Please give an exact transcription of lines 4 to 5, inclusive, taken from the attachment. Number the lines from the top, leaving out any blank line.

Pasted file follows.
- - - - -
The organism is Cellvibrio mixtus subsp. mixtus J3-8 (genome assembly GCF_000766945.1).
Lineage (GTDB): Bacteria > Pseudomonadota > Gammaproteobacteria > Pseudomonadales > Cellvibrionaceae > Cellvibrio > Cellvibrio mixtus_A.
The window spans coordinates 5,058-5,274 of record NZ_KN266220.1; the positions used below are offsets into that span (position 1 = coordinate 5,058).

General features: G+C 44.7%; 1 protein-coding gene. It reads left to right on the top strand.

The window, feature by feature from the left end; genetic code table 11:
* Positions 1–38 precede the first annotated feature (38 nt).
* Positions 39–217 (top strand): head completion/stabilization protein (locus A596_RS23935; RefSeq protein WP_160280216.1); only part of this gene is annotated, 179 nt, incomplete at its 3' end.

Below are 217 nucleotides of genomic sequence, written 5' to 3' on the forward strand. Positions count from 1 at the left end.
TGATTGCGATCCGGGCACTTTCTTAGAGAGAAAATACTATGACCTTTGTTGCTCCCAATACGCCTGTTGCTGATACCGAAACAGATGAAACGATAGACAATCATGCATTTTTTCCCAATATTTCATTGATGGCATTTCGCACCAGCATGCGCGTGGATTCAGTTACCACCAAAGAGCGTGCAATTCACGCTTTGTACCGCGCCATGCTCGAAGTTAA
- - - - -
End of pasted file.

General features: G+C 44.7%; 1 protein-coding gene. It reads left to right on the top strand.

The window, feature by feature from the left end; genetic code table 11: